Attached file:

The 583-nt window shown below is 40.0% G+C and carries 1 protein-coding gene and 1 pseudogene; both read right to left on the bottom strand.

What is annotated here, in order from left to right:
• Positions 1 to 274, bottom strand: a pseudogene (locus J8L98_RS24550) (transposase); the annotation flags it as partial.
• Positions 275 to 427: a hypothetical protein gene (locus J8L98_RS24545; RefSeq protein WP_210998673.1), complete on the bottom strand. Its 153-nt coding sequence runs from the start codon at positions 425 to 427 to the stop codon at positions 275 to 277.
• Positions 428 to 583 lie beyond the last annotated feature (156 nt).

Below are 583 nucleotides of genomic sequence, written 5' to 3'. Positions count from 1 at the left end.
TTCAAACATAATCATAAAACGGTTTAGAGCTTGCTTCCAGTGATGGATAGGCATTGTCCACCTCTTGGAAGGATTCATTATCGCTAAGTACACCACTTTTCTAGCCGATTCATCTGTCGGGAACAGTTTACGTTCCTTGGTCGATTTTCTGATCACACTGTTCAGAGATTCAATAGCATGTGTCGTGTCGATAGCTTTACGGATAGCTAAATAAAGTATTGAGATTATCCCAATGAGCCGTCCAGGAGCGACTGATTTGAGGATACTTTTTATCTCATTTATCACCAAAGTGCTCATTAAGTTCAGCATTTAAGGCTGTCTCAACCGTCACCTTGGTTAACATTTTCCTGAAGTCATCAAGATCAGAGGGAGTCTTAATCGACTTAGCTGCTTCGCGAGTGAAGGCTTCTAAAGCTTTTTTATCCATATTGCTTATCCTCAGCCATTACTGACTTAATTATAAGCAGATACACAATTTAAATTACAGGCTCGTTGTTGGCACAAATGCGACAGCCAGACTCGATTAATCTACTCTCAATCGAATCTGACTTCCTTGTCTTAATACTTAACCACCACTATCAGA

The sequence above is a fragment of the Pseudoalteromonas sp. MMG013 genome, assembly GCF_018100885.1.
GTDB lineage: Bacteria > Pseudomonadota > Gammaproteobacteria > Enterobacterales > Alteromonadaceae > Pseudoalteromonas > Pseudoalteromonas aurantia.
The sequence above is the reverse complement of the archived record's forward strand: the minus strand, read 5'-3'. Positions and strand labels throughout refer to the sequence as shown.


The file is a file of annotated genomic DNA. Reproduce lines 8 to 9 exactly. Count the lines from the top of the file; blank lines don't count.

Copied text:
The sequence above is a fragment of the Pseudoalteromonas sp. MMG013 genome, assembly GCF_018100885.1.
GTDB lineage: Bacteria > Pseudomonadota > Gammaproteobacteria > Enterobacterales > Alteromonadaceae > Pseudoalteromonas > Pseudoalteromonas aurantia.